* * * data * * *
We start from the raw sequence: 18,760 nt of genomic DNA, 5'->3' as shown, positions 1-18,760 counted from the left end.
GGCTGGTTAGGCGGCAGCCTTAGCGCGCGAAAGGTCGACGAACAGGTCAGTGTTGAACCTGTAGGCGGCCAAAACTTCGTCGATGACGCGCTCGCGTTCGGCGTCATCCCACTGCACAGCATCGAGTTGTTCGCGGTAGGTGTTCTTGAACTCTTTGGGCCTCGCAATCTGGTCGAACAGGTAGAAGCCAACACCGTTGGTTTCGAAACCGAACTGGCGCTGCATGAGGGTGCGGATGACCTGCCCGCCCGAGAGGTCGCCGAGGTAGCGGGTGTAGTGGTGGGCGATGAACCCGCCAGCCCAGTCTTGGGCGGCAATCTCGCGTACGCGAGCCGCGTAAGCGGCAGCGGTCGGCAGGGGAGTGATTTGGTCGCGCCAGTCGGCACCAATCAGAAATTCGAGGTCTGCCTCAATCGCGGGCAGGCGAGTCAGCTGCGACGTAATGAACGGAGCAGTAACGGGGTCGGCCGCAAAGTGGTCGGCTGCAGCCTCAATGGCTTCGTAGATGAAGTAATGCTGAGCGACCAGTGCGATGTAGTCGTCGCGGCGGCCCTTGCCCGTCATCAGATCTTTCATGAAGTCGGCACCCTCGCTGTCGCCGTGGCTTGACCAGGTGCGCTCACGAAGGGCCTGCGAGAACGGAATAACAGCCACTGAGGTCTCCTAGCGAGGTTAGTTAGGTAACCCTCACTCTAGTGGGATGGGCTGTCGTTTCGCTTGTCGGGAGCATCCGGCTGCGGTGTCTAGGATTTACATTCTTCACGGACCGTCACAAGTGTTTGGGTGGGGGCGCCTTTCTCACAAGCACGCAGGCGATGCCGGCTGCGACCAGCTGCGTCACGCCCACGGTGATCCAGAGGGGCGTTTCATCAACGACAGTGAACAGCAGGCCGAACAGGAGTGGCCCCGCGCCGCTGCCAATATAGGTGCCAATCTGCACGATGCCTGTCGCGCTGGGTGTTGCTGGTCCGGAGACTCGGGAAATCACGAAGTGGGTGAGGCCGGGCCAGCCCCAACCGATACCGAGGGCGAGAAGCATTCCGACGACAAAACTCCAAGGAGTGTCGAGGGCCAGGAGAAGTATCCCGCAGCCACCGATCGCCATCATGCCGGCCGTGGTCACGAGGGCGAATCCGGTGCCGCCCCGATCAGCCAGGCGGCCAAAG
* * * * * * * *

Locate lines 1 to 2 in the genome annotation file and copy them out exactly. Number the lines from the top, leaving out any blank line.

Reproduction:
We start from the raw sequence: 18,760 nt of genomic DNA, 5'->3' as shown, positions 1-18,760 counted from the left end.
GGCTGGTTAGGCGGCAGCCTTAGCGCGCGAAAGGTCGACGAACAGGTCAGTGTTGAACCTGTAGGCGGCCAAAACTTCGTCGATGACGCGCTCGCGTTCGGCGTCATCCCACTGCACAGCATCGAGTTGTTCGCGGTAGGTGTTCTTGAACTCTTTGGGCCTCGCAATCTGGTCGAACAGGTAGAAGCCAACACCGTTGGTTTCGAAACCGAACTGGCGCTGCATGAGGGTGCGGATGACCTGCCCGCCCGAGAGGTCGCCGAGGTAGCGGGTGTAGTGGTGGGCGATGAACCCGCCAGCCCAGTCTTGGGCGGCAATCTCGCGTACGCGAGCCGCGTAAGCGGCAGCGGTCGGCAGGGGAGTGATTTGGTCGCGCCAGTCGGCACCAATCAGAAATTCGAGGTCTGCCTCAATCGCGGGCAGGCGAGTCAGCTGCGACGTAATGAACGGAGCAGTAACGGGGTCGGCCGCAAAGTGGTCGGCTGCAGCCTCAATGGCTTCGTAGATGAAGTAATGCTGAGCGACCAGTGCGATGTAGTCGTCGCGGCGGCCCTTGCCCGTCATCAGATCTTTCATGAAGTCGGCACCCTCGCTGTCGCCGTGGCTTGACCAGGTGCGCTCACGAAGGGCCTGCGAGAACGGAATAACAGCCACTGAGGTCTCCTAGCGAGGTTAGTTAGGTAACCCTCACTCTAGTGGGATGGGCTGTCGTTTCGCTTGTCGGGAGCATCCGGCTGCGGTGTCTAGGATTTACATTCTTCACGGACCGTCACAAGTGTTTGGGTGGGGGCGCCTTTCTCACAAGCACGCAGGCGATGCCGGCTGCGACCAGCTGCGTCACGCCCACGGTGATCCAGAGGGGCGTTTCATCAACGACAGTGAACAGCAGGCCGAACAGGAGTGGCCCCGCGCCGCTGCCAATATAGGTGCCAATCTGCACGATGCCTGTCGCGCTGGGTGTTGCTGGTCCGGAGACTCGGGAAATCACGAAGTGGGTGAGGCCGGGCCAGCCCCAACCGATACCGAGGGCGAGAAGCATTCCGACGACAAAACTCCAAGGAGTGTCGAGGGCCAGGAGAAGTATCCCGCAGCCACCGATCGCCATCATGCCGGCCGTGGTCACGAGGGCGAATCCGGTGCCGCCCCGATCAGCCAGGCGGCCAAAG